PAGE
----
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The BBC's Jonathan Beale
"Trevor Phillips says it is a disgrace"
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Monday, 22 May, 2000, 10:08 GMT 11:08 UK
Labour 'needs ethnic MP targets'
Phillips and Dobson
Trevor Phillips (left) is one of Labour's most senior black figures
Labour leaders have been urged to set targets for increasing the number of black and Asian politicians.

Greater London Assembly chairman Trevor Phillips, who on Sunday accused his party of erecting "institutional barriers" to aspiring politicians from minority communities, said 20 to 25 of Labour's 57 London MPs should come from the black or Asian communities.

Mr Phillips said something needed to be done to help aspiring politicians from minority communities.

He told BBC Radio 4's Today programme on Monday: "The point I am making is that Labour wants black and Asian people to represent it but somehow we are not getting the results.

"We have to ask what is it about the way we do our business, the way we selected people, that is producing this result."

Mr Phillips, one of Labour's most senior black politicians, said he was not calling for "special favours" for black and Asian candidates through quotas such as those used previously to encourage more women to stand for public office.

He welcomed efforts to help people from minority communities enter the political process.

'Clear public statement'

And he said Labour should now set a target for increasing black and Asian candidates.

He said: "Any organisation that wants to change things in this regard has to make a clear public statement that it wants something to happen.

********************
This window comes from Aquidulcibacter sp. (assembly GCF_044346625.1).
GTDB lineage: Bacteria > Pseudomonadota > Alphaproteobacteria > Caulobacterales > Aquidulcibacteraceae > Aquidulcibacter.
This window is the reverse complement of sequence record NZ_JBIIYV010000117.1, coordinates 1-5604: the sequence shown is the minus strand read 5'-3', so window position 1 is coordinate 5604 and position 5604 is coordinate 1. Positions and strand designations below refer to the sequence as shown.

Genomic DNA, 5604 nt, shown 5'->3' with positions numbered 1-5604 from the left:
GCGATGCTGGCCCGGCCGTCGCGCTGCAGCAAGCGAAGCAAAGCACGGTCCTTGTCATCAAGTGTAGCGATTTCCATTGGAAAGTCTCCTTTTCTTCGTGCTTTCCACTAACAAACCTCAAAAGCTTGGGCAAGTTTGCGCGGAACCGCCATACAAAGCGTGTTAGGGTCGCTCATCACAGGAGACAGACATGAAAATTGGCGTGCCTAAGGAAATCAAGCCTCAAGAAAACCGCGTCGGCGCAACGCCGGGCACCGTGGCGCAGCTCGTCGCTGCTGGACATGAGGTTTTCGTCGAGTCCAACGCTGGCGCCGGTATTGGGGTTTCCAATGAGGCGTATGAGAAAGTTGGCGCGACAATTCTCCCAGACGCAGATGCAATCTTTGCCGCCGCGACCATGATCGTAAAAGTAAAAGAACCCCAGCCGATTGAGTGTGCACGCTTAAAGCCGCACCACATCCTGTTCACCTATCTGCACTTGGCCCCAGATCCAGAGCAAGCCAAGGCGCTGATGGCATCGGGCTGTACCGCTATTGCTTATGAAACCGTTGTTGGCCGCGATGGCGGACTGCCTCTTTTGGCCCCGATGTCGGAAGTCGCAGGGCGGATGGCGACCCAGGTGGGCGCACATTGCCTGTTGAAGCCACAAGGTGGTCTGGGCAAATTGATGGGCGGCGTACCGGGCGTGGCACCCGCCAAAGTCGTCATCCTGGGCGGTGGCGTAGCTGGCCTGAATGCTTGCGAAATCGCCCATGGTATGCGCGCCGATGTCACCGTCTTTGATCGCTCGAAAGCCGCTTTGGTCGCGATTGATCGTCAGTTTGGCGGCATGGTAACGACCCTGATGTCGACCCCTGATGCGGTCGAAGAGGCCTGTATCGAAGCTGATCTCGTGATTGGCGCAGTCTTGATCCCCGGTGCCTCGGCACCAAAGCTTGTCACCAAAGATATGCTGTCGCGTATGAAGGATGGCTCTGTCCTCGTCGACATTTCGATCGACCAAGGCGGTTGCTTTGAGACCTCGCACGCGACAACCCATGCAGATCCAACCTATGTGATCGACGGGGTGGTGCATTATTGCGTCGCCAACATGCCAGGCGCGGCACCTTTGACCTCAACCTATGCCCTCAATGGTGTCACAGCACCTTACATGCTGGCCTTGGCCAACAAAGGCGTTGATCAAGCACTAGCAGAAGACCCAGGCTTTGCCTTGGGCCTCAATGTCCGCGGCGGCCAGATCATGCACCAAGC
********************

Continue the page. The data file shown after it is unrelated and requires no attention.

"I am not arguing for quotas - I don't want to have people brought in simply because they are black or Asian.

"But the party should say clearly and publicly that it does want to have a more representative spread of Members of Parliament and assembly members and set some targets for achieving that.

"For example, we have 57 London Labour MPs, 40% at least of our voters are black or Asian.

'White-only areas'

"That would imply that maybe 20 to 25 London Labour MPs should be black rather than the current four."

In an article in the Observer on Sunday, Mr Phillips also claimed devolved assemblies in Scotland, Wales, Northern Ireland and London were "virtually whites-only areas".

Mr Phillips said he was critical of Labour because other parties had made no progress in attracting black and Asian voters, while many supported his party.

"The problem lies in the nature of the party itself, and we need to take a hard look at why we are failing our most committed members," he said.

Mr Phillips - who ran as Frank Dobson's deputy in the London mayoral elections - said new selection procedures could deter potential candidates.

'Element of truth'

Home Office Minister of State Charles Clarke has conceded that Labour could be guilty of putting up "institutional barriers" to aspiring politicians from minority communities.

He said Mr Phillips' argument had an "element of truth in it".

Mr Clarke said: "I was a councillor in London some years ago and a large number of the councillors were in fact from ethnic minorities and we had a very large participation from the black community in local politics.

"But it's certainly the case that the recent London election gives rise to the question: how effective have we been at ensuring that we've got sufficient black participation within the Labour Party?

"It is a question the Labour Party has to look at but I think it's also important to say we've already made significant strides both in terms of MPs and in terms of ministers."

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02 Aug 99 | UK Politics
Operation Black Vote lifts off
20 Oct 99 | UK Politics
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